Making Something Important
I said last night I had started a new novel. And told the story about how I had wanted to do this set-up (no idea where the book is going) for some time now.
Oh, oh… I’ll explain below in the topic of the night. A nasty problem that got me today. And I am aware of this problem. Sigh…
Put in a turkey to bake, then headed to the grocery store and then WMG Publishing. I worked there on moving a bunch of stuff and getting ready for movers to come in on Saturday. We’re doing a big move-around inside the two-story seven-thousand-square-foot building. A ton of work, but will be great when done.
I also did a preliminary cover for the issue of Smith’s Monthly that will have the book I am working on, Bad Beat. The cover is below. I sure like it.
Then home to take a nap and work on dinner.
I also needed to do a bunch of walking, but ended up after doing a little e-mail taking another long nap. Then watched some television and didn’t get in here until around 1 a.m.
I had done the prolog last night, and cycling back through that to get started I liked it. And I had typed the character’s name to start the first chapter.
I just sat there and stared at the name. Nothing.
Not at all like me.
So off I went to do something else, get some more walking in, then back to stare at the character name.
So out to the kitchen I went around 3:30 a.m. I grabbed a book of essays to read one that Kris wanted me to read. It was a good one, but the next one in the book just make me shake my head and put the book down because of how “important” the author thought they were.
Then I realized what had happened. I had made doing these new characters in the Cold Poker Gang important. I didn’t want to mess them up or do something that would conflict with the first four books.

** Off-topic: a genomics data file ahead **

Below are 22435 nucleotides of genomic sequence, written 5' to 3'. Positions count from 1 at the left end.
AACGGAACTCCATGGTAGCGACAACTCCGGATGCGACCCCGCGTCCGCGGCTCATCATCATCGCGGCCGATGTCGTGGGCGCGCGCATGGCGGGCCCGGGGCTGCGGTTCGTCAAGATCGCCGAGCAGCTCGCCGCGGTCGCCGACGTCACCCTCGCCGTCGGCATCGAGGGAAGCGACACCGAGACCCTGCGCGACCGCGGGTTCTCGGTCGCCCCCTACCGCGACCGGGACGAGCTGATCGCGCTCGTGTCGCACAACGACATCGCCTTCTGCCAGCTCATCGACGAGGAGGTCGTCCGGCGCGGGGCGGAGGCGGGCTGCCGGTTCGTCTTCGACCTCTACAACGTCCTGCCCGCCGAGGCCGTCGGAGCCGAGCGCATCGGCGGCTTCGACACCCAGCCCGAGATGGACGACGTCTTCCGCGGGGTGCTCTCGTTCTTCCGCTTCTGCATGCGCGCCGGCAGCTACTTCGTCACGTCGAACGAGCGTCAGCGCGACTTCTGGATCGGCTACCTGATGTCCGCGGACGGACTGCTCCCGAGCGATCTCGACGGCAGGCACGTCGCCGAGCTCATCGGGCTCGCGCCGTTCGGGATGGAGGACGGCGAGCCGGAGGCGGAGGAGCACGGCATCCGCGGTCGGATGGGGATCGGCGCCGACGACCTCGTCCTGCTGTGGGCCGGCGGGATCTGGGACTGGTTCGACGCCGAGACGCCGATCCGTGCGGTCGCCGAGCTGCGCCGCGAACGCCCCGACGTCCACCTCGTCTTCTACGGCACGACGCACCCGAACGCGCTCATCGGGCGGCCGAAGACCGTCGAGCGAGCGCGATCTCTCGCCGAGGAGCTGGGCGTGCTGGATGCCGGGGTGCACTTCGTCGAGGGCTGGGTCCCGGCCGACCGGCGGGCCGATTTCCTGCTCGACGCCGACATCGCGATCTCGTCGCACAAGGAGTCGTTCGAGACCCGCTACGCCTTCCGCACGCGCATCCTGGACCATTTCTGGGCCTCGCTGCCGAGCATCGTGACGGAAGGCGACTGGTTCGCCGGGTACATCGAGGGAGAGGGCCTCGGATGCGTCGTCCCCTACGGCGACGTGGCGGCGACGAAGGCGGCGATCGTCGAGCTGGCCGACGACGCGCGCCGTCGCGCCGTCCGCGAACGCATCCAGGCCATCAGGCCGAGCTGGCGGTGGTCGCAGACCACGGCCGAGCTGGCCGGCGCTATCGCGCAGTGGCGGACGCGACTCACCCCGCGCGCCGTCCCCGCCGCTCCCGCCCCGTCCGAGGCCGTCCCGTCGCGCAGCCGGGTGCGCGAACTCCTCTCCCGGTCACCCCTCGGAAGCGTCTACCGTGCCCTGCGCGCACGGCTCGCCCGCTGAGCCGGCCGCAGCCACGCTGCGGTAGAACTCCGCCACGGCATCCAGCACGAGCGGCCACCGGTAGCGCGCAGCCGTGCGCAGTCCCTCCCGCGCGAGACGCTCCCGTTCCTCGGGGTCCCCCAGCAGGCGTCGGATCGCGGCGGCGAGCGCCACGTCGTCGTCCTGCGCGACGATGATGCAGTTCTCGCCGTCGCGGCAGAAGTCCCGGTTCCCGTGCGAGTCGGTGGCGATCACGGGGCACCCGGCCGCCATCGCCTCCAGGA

I started laughing, realizing that I had done what I warn others to not do.
The moment your writing becomes “important” it freezes down, just as it did for me tonight.
I’m not saying I don’t do the best job I can when I write. I do. With every story.
But I just tell stories for me.
It’s really not important what I write. I just tell stories.
Yet for a very short time today, I had made this book important. It was something I had thought about doing now for a few months, and because of that, I couldn’t write a word past the prolog.
So back to my writing computer I went around 4 a.m. (shaking my head at my own stupidity) and by 5:15 a.m. I had finished the first 1,200 word chapter and had started into chapter two.
And I was having fun.
DECEMBER ONLINE WORKSHOPS
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Class #51… Dec 7th … Advanced Depth
Class #52… Dec 7th … Character Voice/Setting
Class #53… Dec 7th … Adding Suspense to Your Writing
Class #54… Dec 7th … Ideas into Stories
Class #55… Dec 8th … Character Development
Class #56… Dec 8th … Depth in Writing
Class #57… Dec 8th … Plotting With Depth
Class #58… Dec 9th … Designing Covers
Class #59… Dec 9th … Writing and Selling Short Stories
Class #60… Dec 9th … Designing Book Interiors
Classic Workshops and Lectures are also available at any time.